Travellers en route Dhanushkodi from Rameshwaram are most likely to witness a rare sight. Through the gaps of the tall casuarina (kattadi) trees lining the coast of the Indian Ocean, a careful observer can see local women dig deep into the white sand with improvised metal plate shovels. Bright florescent plastic pots of different hues would cluster around their feet like coloured candies.
To a fantasist and staunch believer of magical realism, they could be treasure hunters striving to uncover the wealth lost in a deluge of the past, or women reliving their childhood, building elaborate sand castles.
But at least this time round, the reality triumphs magic. In a matter of five minutes of shovelling and scrapping, the pure white sand gives way to water. Not the salty sea water oft expected from a beach and its whereabouts, but pure water worthy of comparison to any Himalayan spring. For a common man, who believes water-bearing-rocks and trees were only mysteries quoted from the time of prophets, this can be a startling revelation.
“We use this water for drinking and cooking,” says Kavitha, a local from Parathi village located seven kilometres away from Dhanushkodi.
Nearby, other women fetch water from a small open well, paved with concrete. At one glance, it appears to be a shallow basin filled with clear water. The water from these crude but permanent well, just four or five metres into the ground, is used for bathing and cleaning purposes due to its slightly salty nature.
Further down the road, women walk with their pots and pans braving miles in the hot sun to collect water from the tankers and pipes located uptown, drawing an eerily strong similarity with their counterparts in Rajasthan.
While drying up of reservoirs and unsustainable depletion of groundwater supply in Chennai has grabbed media headlines, the situation in the rural areas of Tamil Nadu has gone largely unnoticed. A look at the lives of the people in Rameshwaram-Dhanushkodi stretch shows that their plight is miserable at best.
Dhanushkodi, a town at the southern tip of Pamban Island, has been titled a ghost town after the area was submerged during a severe cyclone in 1964. The occasional tourists notwithstanding, the area has remained free from human habitation since then.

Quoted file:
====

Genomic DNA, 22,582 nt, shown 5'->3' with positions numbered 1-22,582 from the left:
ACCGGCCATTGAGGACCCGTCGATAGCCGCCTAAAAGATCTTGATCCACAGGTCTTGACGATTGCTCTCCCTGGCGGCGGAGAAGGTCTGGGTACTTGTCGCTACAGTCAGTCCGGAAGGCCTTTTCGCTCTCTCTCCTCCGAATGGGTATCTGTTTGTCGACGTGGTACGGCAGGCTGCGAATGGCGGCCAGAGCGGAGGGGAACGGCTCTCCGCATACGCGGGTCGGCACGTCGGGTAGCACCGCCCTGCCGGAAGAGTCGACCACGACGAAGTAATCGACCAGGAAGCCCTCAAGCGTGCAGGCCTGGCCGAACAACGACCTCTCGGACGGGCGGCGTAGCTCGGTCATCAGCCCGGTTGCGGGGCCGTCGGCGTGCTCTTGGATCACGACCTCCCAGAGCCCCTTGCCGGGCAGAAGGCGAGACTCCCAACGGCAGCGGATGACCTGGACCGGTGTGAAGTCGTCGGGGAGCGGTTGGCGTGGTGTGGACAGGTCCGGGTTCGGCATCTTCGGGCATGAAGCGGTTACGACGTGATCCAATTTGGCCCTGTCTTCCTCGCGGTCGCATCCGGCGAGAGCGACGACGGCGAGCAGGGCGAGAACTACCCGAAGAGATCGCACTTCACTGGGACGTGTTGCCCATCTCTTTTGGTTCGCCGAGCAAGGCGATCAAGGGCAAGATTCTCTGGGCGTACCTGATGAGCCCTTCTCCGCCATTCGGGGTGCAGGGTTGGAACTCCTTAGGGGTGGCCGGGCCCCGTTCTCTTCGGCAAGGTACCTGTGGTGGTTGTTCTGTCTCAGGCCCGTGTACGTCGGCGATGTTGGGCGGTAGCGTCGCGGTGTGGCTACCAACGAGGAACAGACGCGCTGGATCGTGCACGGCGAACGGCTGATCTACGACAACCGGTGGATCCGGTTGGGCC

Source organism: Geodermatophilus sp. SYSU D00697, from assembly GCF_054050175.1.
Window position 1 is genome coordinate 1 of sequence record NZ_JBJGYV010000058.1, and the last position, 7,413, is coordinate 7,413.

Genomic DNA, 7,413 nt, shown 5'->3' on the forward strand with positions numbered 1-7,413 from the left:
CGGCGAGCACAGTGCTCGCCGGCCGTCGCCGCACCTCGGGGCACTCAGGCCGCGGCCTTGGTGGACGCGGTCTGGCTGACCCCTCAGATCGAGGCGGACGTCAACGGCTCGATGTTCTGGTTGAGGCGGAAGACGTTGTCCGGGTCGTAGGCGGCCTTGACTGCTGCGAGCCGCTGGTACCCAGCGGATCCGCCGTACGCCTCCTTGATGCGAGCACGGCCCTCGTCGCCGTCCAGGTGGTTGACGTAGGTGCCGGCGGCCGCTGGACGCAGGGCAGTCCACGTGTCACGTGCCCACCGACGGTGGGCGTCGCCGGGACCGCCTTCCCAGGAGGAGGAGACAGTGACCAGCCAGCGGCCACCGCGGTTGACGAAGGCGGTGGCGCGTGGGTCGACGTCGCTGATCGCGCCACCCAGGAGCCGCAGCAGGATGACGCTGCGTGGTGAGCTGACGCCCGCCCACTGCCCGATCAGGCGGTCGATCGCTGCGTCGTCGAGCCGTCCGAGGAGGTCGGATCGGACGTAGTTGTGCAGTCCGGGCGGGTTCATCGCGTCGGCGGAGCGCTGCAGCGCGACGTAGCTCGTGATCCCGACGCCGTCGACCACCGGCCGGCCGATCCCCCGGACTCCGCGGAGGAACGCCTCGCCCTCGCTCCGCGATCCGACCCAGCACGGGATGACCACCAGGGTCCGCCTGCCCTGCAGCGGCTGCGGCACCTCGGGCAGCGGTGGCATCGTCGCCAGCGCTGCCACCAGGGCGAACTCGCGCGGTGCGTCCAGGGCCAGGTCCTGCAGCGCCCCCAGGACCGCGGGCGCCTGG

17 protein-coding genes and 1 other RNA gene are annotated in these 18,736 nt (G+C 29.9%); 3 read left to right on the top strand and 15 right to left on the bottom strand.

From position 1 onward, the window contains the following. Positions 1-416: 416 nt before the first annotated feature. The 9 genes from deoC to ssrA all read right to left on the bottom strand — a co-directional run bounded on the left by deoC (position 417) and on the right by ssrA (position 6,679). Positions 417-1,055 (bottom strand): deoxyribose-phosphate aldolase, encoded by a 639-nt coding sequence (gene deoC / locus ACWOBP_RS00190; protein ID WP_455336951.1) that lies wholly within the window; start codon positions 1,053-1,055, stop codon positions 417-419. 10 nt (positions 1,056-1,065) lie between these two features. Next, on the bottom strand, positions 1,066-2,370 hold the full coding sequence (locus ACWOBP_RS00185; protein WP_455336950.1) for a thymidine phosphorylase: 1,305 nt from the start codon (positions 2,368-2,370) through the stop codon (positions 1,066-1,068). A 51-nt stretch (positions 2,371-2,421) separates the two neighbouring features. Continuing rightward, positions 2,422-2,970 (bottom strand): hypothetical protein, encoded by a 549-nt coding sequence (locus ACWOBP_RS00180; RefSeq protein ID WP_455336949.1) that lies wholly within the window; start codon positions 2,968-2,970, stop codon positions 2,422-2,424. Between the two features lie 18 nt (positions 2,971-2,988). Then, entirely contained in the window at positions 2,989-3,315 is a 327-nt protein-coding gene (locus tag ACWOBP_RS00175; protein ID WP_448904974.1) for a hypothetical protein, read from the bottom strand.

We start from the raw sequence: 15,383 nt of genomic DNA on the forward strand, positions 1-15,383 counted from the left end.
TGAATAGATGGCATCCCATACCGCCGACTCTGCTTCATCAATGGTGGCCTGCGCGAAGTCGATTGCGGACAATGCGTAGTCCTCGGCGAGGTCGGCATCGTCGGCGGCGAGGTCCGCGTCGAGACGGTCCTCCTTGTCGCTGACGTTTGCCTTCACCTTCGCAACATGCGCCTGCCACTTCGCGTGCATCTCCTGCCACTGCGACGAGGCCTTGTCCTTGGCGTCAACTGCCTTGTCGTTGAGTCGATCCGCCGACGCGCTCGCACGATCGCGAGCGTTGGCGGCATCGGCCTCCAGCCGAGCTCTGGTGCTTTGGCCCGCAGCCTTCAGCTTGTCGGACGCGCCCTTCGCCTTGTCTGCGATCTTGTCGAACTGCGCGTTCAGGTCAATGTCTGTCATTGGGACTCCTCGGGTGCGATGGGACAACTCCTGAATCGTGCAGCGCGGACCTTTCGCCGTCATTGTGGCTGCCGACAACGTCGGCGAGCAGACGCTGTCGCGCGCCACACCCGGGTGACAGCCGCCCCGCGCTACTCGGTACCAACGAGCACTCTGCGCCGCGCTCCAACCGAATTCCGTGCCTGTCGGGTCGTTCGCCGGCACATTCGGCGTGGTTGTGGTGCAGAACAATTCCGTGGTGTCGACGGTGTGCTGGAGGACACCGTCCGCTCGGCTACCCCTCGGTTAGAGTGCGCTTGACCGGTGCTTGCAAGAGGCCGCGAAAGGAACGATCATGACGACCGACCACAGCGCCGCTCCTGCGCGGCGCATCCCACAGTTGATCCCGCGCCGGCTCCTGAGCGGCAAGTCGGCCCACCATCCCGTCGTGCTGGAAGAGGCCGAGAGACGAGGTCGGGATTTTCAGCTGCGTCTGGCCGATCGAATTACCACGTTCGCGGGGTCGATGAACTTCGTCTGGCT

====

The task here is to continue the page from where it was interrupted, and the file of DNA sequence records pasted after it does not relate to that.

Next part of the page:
The Parathi village houses a few who remain. “The sea took a toll on our families years ago. Many died. Others picked up what remained of their belongings and left. We are just 10 families in Parathi, now. Our husbands are fishermen. We also sell stuff made from shells,” the woman said, indicating that she and her friends had no intention of leaving the place.
The blooming tourism in the region is one of the reasons why these families stay in the region. Though not fully comprehensive of tourism and its potential, they collect sea-shells to create ornaments and sell them to the shopkeepers in Dhanushkodi for a meager amount. Sometimes, they prepare small sumptuous roadside delicacies for hungry passers-by for money.
A teacher from Rameshwaram hitch-hiked with us to reach the lone school here. She taught all the children in the school irrespective of their age or grade, says a tourist who was on his second visit to Dhanushkodi. Education is neither a routine affair nor a priority for them. Perhaps, the fact that these families live at the mercy of the sea just 50 metres away from the mighty and furious Indian Ocean makes it less of a worry to them.
Their homes are not much to speak of either. With thatched roofs and sandy floors cluttered with fishing nets, these frail structures are not sturdy enough to withstand a strong wind.
Their only solace, if any, is the ground which yields them God-send water every now and then.
A peek into Dhanushkodi's geography will reveal the reason behind this mysterious phenomenon. Dhanushkodi lagoon on Rameshwaram Island is a coastal wetland. Coastal wetlands are usually fed by surface run-offs and groundwater seepage. It is surprisingly, not affected by the salty sea water which lashes against the coast a few metres away.
The lack of significant habitation in the area is possibly the only reason why the groundwater in Dhanushkodi remains replenished even today.
In hindsight, this rare phenomenon actually shows us how bountiful our groundwater sources were once upon a time. There was a time when groundwater was enough to act as a buffer between monsoon and drought.
Interestingly, present-day Chennai reeling in the drought situation was a similar wetland in the 1980s. While the plentiful groundwater proved to be a major boost to the mushrooming growth of the metropolis, the unscientific construction of the city over the wetland with no room for seepage led the depletion of the groundwater. The lack of an effective drainage system has made the city prone to two very different types of disasters -- drought due to low replenishment of groundwater sources and flooding of low lying areas.
According to a Chennai-based biodiversity research organization, Chennai's wetlands diminished from 80 per cent in 1980s to 15 per cent in 2016. The encroachment of water bodies to accommodate the city's needs has been driving a nail in its coffin simultaneously.
The women from Dhanushkodi are not living lives of glory above a treasure trove of water. In their makeshift huts, they still press their ears close to the ground. They know a deluge is not far, even in the time of drought. They know Mother Nature has a trigger point and pushing it beyond can invite her wrath.